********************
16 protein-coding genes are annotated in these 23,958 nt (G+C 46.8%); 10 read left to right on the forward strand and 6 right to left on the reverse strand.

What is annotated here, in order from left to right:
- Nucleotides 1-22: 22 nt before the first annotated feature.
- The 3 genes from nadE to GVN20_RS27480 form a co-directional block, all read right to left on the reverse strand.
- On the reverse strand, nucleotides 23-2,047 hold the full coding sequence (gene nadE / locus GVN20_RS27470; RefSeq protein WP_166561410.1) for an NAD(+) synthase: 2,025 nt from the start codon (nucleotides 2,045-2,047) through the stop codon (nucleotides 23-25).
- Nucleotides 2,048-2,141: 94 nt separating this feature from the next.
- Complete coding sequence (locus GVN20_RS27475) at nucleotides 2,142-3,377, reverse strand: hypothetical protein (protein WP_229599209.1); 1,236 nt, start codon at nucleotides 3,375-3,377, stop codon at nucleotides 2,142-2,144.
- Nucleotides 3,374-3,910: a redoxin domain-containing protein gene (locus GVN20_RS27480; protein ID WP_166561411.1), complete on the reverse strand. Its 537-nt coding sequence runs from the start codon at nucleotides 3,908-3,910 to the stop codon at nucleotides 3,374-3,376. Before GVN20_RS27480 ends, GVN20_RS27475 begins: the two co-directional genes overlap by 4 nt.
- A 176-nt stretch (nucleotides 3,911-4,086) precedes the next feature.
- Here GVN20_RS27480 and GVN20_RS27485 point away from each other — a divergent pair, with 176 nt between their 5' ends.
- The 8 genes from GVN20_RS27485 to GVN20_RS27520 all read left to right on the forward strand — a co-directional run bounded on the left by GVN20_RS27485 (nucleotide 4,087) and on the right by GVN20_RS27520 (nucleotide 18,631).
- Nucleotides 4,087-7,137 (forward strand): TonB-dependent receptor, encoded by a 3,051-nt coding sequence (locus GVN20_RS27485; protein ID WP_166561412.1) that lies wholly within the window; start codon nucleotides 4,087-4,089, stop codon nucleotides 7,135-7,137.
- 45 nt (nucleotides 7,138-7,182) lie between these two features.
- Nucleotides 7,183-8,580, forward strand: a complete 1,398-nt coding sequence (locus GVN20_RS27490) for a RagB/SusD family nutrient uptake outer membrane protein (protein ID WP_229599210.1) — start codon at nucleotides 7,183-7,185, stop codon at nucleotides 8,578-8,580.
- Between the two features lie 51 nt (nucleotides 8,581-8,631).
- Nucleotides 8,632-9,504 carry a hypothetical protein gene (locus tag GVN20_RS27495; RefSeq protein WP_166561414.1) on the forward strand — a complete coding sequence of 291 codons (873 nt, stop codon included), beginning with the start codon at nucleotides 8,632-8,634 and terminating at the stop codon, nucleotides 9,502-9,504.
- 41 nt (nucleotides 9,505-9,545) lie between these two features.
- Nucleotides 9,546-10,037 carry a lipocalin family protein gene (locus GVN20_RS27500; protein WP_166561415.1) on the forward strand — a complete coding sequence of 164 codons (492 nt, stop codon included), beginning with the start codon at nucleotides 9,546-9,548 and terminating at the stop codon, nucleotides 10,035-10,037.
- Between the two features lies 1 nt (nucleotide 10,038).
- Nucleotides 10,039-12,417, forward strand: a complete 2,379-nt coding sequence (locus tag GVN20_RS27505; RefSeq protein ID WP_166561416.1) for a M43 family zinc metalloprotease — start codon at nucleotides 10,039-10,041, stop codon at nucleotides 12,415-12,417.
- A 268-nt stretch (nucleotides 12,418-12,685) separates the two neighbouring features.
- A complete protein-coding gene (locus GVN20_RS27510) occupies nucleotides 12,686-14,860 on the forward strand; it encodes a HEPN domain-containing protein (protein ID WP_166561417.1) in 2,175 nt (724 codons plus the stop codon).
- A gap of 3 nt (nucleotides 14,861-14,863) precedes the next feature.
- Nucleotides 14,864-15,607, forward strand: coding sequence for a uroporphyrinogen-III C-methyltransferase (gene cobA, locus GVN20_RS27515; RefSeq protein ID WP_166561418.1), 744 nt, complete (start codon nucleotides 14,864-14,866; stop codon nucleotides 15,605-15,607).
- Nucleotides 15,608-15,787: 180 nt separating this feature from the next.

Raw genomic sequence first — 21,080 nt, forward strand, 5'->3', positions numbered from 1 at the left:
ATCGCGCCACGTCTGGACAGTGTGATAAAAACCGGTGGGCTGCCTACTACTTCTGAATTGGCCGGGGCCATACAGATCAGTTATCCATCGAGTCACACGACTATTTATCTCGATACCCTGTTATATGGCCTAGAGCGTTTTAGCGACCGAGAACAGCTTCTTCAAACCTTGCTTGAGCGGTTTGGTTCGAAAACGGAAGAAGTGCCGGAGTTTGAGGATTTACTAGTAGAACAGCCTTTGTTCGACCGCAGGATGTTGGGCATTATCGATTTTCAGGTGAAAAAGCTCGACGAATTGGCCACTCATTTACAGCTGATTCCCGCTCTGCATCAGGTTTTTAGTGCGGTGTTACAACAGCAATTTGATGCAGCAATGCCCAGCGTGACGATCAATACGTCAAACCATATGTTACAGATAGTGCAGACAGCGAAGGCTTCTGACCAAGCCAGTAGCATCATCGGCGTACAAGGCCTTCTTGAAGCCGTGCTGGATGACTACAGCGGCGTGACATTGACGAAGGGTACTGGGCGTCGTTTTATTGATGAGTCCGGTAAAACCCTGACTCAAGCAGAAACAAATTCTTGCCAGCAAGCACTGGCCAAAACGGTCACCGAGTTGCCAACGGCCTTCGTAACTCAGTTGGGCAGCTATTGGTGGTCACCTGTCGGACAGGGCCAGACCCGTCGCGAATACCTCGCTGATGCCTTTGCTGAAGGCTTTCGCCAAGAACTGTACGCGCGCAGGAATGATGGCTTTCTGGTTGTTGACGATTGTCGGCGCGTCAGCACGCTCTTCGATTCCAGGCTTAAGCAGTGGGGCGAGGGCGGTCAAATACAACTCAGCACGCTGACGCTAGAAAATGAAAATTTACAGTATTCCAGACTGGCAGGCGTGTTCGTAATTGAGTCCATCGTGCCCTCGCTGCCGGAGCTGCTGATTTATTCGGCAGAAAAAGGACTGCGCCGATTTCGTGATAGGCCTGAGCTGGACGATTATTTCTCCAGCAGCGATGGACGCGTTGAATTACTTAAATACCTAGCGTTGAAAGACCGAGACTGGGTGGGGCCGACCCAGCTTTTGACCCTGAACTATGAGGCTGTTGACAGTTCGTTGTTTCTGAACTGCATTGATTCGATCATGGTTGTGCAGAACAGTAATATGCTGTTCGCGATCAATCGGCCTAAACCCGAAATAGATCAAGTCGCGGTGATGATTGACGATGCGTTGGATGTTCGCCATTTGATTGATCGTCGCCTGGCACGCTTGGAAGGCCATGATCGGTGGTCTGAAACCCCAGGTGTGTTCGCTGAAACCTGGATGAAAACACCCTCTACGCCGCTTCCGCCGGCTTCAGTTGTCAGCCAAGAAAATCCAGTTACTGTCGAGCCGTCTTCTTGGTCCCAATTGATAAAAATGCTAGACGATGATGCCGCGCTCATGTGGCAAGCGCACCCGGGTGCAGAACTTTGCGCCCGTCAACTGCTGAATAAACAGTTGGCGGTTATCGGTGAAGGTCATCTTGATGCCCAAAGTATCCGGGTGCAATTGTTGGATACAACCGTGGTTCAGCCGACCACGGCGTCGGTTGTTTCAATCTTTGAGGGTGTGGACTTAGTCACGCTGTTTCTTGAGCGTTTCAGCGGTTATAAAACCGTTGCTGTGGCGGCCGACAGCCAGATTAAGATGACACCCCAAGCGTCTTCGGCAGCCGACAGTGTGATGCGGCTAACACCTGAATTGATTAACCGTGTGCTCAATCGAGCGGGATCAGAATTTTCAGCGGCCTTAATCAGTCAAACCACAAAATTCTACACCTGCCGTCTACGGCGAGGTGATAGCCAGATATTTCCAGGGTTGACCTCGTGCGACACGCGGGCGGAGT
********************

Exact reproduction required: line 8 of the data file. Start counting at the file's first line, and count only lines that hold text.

- Nucleotides 3,374-3,910: a redoxin domain-containing protein gene (locus GVN20_RS27480; protein ID WP_166561411.1), complete on the reverse strand. Its 537-nt coding sequence runs from the start codon at nucleotides 3,908-3,910 to the stop codon at nucleotides 3,374-3,376. Before GVN20_RS27480 ends, GVN20_RS27475 begins: the two co-directional genes overlap by 4 nt.